Finally, I note that the two psychiatric evaluations that ultimately were submitted did not conclusively establish Mast's incompetence. Dr. Trier reported that Mast “was oriented as to time, coherent and answered the questions in a cooperative manner. He was able to give an account of his past behavior․ [I]t seemed that he probably could have recalled the circumstances [of his offenses] if he was so inclined.” Appellant's Appendix at 100. Dr. Trier went on to state that Mast did not present a classical case of psychosis and that his “behavior apparently is under control.” Id. In light of these observations, his conclusion as to Mast's competence was decidedly equivocal, i.e., “I doubt that he has the ability to meaningfully help in his defense or understand thoroughly the nature of the charges against him.” Id. (emphasis supplied). The other expert, Dr. Rathbun, expressly did not give an opinion regarding Mast's competence to stand trial, although he did note, “[d]uring the very brief interactions that we had, [Mast] did not show depressed affect. He did not express delusional thinking, and he did not appear to be hallucinating.” Id. at 97.
Based upon the foregoing, I cannot agree that, had they waited for the experts' reports before proceeding with the guilty plea, the probability that Mast would have been adjudged incompetent to stand trial was high enough to meet the standard for establishing a claim ineffective assistance of counsel. That being the case, Mast would have been in precisely the same situation that led him to accept the plea deal offered by the State. In other words, in my opinion, Mast has failed to make the requisite showing of prejudice. I would affirm the denial of Mast's petition for post-conviction relief.
1. The following is the conversation from the July 31, 1989 guilty plea hearing:[TRIAL COURT]: What is it that makes you guilty of that [rape]?[MAST]: Rape. That's all[TRIAL COURT]: What did you do?[MAST]: I raped her.[TRIAL COURT]: Okay. Give me a little more detail?[MAST]: That's all.․[TRIAL COURT]: Okay. And how did you go about this rape?[MAST]: I don't remember, Your Honor. I don't[TRIAL COURT]: Did you use force?[MAST]: Withdraw, I withdraw it. I'm sorry. I can't. I don't remember anything after I hit her. That's all, that's all I remember․․[MAST]: I withdraw my plea bargain. Take me downstairs. I want a jury trial. (Petitioner's Ex, D, p. 6).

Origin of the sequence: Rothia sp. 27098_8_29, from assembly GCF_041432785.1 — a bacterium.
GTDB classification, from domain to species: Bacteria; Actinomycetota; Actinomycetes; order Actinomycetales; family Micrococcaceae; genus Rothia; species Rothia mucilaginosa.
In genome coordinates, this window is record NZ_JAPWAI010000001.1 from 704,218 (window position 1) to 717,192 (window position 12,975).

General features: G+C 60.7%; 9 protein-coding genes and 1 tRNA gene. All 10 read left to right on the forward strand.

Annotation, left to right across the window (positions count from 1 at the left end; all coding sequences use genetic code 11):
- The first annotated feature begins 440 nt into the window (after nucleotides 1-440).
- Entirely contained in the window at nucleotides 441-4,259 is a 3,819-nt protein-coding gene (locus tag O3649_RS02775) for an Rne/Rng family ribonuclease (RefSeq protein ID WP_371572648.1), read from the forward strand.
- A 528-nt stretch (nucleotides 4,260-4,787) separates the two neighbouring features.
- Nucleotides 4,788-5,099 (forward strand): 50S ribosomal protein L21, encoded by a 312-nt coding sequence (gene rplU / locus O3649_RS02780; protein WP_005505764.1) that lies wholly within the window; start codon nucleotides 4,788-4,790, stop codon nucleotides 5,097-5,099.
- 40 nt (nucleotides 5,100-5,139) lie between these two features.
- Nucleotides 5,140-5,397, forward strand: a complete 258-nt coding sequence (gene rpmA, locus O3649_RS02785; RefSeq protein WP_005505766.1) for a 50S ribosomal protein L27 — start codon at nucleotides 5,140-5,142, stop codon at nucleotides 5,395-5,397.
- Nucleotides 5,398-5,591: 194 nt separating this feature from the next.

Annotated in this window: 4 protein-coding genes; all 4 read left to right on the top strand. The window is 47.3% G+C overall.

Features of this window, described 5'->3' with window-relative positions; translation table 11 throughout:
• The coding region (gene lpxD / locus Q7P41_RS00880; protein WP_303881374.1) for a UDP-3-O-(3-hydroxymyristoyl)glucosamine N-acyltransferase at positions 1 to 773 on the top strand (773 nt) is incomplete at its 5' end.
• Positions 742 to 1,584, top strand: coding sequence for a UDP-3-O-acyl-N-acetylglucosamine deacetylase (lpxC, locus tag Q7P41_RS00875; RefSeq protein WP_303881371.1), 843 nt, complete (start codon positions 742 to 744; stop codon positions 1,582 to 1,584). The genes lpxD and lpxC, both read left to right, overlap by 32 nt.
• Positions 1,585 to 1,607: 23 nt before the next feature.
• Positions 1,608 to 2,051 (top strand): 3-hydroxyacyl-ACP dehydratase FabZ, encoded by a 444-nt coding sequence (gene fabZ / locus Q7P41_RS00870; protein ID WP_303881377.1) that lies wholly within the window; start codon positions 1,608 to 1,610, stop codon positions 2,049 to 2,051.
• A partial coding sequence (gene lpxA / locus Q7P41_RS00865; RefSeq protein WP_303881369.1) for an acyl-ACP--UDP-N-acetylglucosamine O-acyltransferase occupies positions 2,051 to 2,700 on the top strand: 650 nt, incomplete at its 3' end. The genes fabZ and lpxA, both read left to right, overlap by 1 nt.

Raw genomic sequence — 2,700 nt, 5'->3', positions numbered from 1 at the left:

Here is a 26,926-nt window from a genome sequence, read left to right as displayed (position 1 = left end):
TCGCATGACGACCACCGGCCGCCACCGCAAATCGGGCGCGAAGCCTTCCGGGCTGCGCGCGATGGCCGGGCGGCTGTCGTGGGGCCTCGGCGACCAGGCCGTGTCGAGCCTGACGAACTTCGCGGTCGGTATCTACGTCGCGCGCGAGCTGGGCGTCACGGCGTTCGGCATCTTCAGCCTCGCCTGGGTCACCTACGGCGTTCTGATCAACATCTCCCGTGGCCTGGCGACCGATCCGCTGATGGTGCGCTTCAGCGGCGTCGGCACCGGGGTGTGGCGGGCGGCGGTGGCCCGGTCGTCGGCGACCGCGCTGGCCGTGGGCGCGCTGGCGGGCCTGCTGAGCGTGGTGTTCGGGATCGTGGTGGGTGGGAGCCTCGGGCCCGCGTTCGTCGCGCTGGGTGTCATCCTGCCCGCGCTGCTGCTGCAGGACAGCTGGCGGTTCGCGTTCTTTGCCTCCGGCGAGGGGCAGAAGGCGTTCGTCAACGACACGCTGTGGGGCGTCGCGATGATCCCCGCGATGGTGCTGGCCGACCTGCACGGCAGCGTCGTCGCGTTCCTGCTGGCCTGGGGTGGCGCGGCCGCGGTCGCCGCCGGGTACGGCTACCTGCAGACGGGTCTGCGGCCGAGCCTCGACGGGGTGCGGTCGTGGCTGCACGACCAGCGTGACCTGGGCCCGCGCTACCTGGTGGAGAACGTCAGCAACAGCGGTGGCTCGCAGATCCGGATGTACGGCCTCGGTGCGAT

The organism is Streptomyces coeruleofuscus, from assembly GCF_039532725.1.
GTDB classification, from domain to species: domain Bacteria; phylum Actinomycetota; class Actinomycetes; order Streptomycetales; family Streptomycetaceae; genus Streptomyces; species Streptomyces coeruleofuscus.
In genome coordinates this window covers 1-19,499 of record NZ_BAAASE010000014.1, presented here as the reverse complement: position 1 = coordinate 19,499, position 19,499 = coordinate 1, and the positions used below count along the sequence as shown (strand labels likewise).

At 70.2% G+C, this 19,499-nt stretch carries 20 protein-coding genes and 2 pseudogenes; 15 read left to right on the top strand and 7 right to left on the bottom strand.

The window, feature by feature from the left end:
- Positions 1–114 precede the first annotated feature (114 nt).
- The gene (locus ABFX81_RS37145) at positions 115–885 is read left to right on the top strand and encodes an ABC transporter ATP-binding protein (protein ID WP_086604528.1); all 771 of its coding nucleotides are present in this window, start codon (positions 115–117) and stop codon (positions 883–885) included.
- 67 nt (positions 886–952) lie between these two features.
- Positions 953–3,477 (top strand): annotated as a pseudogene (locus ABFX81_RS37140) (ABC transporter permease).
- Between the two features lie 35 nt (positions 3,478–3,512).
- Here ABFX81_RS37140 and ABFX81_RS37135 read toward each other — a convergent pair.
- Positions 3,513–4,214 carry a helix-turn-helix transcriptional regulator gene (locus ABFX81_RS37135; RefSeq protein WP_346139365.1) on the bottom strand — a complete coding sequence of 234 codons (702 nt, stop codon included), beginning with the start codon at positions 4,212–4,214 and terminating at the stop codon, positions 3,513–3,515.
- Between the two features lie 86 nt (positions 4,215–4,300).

2. Mast's initial trial counsel was not with Mast when he entered into the plea agreement. Instead, another attorney with the Allen County Public Defender's office appeared with Mast and entered a written appearance on August 8, 1989.
3. I.C § 35-36-3-1 provides as follows:(a) If at any time before the final submission of any criminal case to the court or the jury trying the case, the court has reasonable grounds for believing that the defendant lacks the ability to understand the proceedings and assist in the preparation of his defense, the court shall immediately fix a time for a hearing to determine whether the defendant has that ability. The court shall appoint two (2) competent, disinterested psychiatrists, who shall examine the defendant and testify at the hearing as to whether he can understand the proceedings and assist in the preparation of his defense.(b) At the hearing, other evidence relevant to whether the defendant has the ability to understand the proceedings and assist in the preparation of his defense may be introduced. If the court finds that the defendant has the ability to understand the proceedings and assist in the preparation of his defense, the trial shall proceed. If the court finds that the defendant lacks this ability, it shall delay or continue the trial and order the defendant committed to the department of mental health, to be confined by the department in an appropriate psychiatric institution.
BAKER, C.J., concurs with separate opinion. FRIEDLANDER, J., dissents with separate opinion.
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Docket No: No. 02A05-0811-PC-644.
Decided: October 13, 2009
Court: Court of Appeals of Indiana.